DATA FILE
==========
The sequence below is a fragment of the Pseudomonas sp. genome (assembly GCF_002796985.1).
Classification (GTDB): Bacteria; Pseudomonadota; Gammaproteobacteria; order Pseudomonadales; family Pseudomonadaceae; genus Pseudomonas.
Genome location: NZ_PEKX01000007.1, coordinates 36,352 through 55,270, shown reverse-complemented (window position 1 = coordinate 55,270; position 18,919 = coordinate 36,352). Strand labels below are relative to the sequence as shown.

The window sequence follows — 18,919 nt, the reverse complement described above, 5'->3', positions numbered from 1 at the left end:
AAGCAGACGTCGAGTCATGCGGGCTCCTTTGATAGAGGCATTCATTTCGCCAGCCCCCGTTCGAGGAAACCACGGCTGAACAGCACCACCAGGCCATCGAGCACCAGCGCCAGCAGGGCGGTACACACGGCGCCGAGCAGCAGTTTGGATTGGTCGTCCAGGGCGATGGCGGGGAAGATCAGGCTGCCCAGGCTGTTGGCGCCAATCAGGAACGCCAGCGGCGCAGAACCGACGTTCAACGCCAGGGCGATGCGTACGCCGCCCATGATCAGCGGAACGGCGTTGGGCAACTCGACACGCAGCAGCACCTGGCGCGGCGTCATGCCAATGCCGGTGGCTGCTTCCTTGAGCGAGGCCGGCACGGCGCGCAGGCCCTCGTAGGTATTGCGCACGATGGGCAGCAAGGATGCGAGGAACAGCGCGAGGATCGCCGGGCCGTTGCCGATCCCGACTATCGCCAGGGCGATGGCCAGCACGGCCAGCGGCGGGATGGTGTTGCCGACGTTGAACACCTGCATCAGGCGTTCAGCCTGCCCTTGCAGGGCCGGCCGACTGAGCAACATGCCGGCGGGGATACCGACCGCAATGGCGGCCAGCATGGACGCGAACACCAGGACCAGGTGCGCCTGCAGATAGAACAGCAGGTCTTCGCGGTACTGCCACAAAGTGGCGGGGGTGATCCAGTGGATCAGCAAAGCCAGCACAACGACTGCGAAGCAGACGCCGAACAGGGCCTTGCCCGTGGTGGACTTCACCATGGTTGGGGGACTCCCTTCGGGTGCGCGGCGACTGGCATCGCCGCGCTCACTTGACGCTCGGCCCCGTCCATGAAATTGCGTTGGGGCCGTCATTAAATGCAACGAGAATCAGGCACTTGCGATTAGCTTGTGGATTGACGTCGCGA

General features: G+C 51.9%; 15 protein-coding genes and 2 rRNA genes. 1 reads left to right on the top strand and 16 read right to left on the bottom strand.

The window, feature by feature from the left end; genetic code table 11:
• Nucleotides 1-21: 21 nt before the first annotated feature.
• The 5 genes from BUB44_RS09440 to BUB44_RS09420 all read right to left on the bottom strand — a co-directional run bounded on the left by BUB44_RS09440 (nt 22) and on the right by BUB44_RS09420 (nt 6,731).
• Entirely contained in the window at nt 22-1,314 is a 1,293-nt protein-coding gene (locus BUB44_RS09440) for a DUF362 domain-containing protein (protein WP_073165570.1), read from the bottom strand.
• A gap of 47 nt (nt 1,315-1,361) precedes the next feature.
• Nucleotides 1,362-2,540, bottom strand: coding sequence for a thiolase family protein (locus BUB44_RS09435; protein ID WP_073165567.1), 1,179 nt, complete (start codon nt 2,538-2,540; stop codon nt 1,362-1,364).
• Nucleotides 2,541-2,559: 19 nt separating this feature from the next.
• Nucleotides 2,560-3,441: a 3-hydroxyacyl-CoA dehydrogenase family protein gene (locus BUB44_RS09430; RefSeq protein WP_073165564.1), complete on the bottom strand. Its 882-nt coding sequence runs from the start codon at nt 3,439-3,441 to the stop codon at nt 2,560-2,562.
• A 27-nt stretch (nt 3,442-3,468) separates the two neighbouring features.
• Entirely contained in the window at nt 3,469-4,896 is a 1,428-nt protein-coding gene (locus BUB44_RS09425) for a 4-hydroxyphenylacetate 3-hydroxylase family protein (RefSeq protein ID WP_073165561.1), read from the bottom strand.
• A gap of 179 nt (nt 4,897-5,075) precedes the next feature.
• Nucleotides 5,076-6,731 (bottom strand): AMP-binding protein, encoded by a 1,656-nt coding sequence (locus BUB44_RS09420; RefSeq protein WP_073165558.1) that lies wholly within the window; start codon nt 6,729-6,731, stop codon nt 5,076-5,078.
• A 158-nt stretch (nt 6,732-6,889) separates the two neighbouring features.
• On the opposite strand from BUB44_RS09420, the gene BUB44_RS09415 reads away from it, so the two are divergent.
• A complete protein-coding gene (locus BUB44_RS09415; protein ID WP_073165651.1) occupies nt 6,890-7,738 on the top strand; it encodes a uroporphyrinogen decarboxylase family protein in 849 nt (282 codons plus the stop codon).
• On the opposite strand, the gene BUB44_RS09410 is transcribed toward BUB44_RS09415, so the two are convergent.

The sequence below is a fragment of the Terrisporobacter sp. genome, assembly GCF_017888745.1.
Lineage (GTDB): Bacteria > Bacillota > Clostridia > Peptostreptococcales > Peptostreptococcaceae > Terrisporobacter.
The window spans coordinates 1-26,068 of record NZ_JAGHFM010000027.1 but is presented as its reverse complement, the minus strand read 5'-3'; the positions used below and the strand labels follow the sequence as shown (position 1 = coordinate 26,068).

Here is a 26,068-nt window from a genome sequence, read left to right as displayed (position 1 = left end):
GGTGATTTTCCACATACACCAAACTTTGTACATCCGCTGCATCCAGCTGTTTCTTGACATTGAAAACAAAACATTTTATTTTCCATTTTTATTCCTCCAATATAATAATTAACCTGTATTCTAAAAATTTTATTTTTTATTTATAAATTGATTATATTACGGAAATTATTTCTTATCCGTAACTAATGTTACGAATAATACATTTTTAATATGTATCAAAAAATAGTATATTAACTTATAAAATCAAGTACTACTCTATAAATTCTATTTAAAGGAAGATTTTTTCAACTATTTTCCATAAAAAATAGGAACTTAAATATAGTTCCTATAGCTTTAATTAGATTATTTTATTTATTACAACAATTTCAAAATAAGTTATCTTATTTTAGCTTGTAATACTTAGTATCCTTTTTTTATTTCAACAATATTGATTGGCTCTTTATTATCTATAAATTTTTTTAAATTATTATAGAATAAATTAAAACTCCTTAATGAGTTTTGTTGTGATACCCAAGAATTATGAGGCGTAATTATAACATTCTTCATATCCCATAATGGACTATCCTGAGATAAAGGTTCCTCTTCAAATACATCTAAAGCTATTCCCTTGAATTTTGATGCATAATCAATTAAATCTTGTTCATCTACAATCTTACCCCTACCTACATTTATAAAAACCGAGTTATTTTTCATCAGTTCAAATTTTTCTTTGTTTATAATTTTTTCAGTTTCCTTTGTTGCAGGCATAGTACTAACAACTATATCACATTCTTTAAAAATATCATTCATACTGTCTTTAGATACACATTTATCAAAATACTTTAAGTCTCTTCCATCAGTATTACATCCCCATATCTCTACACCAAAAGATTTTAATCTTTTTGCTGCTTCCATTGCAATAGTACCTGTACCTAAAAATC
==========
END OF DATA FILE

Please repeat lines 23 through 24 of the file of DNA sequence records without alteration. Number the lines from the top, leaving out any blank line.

The sequence below is a fragment of the Terrisporobacter sp. genome, assembly GCF_017888745.1.
Lineage (GTDB): Bacteria > Bacillota > Clostridia > Peptostreptococcales > Peptostreptococcaceae > Terrisporobacter.